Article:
Search The Line of Best Fit
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Marika Hackman – Hoxton Square Bar & Kitchen, London 18/03/14

19 March 2014, 11:00 | Written by George O'Brien

Since she first appeared with the eerie, fairy tale-like “You Come Down”, we’ve kept a close eye on Marika Hackman. Naming her as a ‘Folk Innovator‘ in our 2013 Ones To Watch, the Dirty Hit-signed singer-songwriter catches attention through her honeyed vocal, imaginative lyrical outlook and moments of gentle, colourful dissonance that project her music beyond the fabric of simple folk.

A UK tour brings Hackman to London for a sell-out headline show at Hoxton Square Bar and, following support from impressive newcomer Eaves, she takes to the stage flanked by a band for the first time. Opening with the typically mysterious ”Bath Is Black“, it is very quickly apparent how comfortable a performer she is: there is a focused, steely glare towards the back of the packed room as each captivating track is played out.

However, between songs we are offered endearing and genuinely humourous remarks, ranging from pre-show red wine-spilling to the black-eye her Dad received at the hands (head) of the Hackman family dog; “It was glorious” she says, half-apologetically through a shy smile.

These moments of comic relief are important alongside the intensity of her set. Echoes of Laura Marling’s more melancholic outings blend with the dark, subtly haunting sounds of collaborator Sivu and Joanna Newsome – who’s “’81″ is covered by Hackman - creating a transfixing live performance.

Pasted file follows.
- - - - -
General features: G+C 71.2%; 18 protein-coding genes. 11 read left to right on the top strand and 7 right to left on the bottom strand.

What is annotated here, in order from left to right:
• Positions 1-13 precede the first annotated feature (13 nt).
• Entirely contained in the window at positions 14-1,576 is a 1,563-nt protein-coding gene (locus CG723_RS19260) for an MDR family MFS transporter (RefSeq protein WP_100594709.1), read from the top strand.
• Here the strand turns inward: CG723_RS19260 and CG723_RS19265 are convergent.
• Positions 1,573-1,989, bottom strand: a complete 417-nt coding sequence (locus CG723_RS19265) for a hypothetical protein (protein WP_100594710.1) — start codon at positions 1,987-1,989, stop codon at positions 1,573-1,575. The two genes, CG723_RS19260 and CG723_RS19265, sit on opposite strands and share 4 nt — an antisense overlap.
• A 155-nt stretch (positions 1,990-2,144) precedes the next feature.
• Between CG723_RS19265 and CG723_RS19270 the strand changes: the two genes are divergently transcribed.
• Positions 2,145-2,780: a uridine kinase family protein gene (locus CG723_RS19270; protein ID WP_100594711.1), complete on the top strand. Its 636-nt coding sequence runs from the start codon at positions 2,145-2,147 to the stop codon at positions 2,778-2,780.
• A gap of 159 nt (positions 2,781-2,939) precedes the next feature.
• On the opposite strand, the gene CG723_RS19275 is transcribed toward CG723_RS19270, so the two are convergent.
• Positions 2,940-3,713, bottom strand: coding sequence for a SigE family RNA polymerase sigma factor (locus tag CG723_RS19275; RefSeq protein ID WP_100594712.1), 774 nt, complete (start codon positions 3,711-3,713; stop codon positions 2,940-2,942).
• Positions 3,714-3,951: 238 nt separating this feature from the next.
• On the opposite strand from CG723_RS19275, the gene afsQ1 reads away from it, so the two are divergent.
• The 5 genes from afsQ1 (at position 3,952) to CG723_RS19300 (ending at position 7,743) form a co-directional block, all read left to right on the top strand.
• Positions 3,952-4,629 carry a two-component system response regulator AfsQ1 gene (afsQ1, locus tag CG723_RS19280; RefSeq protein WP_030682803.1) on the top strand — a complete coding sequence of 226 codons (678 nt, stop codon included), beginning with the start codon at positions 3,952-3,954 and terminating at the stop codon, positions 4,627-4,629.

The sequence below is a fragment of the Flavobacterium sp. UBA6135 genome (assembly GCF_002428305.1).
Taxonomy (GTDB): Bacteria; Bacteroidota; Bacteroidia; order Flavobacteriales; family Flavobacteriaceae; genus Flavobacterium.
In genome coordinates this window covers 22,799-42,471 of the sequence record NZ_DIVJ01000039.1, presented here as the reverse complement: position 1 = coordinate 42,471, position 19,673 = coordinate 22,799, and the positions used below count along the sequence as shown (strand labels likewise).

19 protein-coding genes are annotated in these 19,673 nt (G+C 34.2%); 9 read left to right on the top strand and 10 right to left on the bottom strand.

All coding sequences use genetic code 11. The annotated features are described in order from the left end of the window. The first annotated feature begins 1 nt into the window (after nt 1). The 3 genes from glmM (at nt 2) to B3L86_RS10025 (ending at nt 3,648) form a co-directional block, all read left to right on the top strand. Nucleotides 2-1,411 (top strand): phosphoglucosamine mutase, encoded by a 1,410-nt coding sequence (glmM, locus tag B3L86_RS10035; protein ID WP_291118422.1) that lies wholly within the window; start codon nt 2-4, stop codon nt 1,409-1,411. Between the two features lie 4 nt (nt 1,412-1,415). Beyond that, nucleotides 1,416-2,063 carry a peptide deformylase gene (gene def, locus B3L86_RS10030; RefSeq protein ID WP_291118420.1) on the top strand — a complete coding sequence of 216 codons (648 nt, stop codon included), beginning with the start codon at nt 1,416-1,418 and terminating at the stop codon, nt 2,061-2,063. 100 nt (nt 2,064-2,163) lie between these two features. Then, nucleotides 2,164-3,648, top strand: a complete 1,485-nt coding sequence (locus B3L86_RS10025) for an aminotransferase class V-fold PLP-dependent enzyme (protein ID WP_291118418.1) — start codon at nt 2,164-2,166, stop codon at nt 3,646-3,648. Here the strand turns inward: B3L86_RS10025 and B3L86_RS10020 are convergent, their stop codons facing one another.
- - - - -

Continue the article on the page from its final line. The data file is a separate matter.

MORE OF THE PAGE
Her careful guitar playing, which encompasses deliberate metallic finger-picking to distorted FX-heavy, punk-nodding strumming, is bolstered by the new band: the twisted, nightmarish “Cannibal”, new single “Deep Green” and a hypnotic rendition of “Wolf” come to life with added depth thanks to rumbling drums and the peculiar range of squeaking synth lines she adopts so freely.

Despite the refreshing addition of the band, “Retina TV” and stunning set highlight “Itchy Teeth” are given space, stripped-back and performed solo with a confident, spine-tingling poise to the silent onlookers before a glimpse of 90′s punk-esque aggression bears its teeth in set-closer “Cinnamon“.

It’s a thoroughly eye-catching and entirely assured performance of dark folk from a young UK talent who continues to prove that, with thought-provoking imagination and unusual touches of colour, the singer-songwriter genre forever has the ability to possess.

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